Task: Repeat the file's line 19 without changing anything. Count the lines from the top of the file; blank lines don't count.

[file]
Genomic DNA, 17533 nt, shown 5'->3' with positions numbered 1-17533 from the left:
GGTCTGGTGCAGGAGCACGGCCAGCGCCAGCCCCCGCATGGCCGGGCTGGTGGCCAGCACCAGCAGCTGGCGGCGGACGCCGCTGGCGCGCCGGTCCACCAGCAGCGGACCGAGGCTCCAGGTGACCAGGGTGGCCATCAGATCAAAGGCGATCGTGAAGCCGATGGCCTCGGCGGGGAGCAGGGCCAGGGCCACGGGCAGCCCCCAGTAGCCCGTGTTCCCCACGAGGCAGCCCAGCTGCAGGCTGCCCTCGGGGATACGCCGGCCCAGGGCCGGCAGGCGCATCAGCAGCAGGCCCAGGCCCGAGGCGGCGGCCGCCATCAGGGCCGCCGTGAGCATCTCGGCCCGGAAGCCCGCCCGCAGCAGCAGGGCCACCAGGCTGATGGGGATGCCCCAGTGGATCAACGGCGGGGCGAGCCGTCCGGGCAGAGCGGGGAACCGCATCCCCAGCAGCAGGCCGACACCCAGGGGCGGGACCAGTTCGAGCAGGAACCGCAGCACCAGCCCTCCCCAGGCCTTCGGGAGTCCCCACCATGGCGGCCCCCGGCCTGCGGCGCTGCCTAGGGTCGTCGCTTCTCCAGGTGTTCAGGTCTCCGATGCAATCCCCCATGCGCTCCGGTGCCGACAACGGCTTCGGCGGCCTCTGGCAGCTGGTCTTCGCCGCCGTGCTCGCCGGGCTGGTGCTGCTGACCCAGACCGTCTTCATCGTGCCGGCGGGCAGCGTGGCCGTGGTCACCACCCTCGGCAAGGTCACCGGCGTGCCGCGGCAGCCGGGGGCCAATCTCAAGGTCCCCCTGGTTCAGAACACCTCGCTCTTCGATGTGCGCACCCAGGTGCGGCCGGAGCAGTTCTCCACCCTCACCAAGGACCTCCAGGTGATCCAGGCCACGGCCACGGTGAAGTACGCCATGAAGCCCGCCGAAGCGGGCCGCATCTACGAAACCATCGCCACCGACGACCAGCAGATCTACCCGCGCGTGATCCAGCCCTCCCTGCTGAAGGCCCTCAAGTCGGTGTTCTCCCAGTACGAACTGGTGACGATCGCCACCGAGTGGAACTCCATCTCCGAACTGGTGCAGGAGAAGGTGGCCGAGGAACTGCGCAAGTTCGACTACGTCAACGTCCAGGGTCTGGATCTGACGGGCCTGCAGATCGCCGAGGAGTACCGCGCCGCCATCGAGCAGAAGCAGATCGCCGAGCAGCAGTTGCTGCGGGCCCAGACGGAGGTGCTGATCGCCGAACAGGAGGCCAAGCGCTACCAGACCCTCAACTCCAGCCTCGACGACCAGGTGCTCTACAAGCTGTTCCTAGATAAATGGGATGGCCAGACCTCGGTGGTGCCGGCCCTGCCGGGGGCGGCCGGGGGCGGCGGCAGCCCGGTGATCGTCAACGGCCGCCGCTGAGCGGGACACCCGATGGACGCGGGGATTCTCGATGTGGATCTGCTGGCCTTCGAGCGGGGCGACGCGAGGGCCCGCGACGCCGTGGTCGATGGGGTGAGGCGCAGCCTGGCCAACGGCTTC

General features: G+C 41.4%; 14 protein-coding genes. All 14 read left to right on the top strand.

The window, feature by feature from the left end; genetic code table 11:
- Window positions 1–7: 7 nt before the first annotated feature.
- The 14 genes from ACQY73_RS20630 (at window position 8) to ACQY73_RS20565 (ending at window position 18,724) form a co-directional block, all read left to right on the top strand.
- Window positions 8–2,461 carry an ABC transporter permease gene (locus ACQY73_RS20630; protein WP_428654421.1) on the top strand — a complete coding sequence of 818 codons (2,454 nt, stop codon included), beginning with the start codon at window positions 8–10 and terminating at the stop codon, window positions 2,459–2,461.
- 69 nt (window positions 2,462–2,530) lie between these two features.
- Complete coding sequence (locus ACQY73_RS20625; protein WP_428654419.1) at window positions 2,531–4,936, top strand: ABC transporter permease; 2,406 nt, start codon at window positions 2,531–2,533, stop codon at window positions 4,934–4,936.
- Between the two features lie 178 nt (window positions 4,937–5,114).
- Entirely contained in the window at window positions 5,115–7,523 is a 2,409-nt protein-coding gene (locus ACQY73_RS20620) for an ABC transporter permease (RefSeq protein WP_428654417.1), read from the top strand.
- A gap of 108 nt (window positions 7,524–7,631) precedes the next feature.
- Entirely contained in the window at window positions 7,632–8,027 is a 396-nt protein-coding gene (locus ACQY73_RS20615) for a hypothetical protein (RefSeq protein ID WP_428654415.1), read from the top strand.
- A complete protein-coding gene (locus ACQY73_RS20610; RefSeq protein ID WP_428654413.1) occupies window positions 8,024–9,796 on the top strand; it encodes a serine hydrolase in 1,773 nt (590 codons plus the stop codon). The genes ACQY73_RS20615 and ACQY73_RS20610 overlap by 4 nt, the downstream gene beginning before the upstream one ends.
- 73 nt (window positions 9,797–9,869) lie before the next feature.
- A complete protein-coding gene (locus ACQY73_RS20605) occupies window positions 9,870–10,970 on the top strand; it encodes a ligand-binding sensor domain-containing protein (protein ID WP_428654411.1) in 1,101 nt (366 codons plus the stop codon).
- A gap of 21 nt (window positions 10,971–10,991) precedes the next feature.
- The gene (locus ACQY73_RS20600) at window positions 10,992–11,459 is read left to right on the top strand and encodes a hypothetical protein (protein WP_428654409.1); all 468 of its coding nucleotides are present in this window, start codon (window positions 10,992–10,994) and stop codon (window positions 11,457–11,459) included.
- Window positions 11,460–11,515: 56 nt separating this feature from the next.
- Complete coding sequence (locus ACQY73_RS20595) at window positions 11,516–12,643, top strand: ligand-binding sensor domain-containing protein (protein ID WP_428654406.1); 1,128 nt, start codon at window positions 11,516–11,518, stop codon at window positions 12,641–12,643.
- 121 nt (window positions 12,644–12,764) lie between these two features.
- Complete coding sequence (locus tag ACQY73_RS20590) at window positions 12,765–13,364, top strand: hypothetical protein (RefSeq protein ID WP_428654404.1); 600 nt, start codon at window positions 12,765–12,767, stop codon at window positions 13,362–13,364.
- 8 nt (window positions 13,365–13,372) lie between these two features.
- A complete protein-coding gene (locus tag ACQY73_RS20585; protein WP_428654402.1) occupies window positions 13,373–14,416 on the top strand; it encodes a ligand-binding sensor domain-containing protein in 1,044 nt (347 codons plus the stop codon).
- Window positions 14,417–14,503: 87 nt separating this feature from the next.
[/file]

- Window positions 11,460–11,515: 56 nt separating this feature from the next.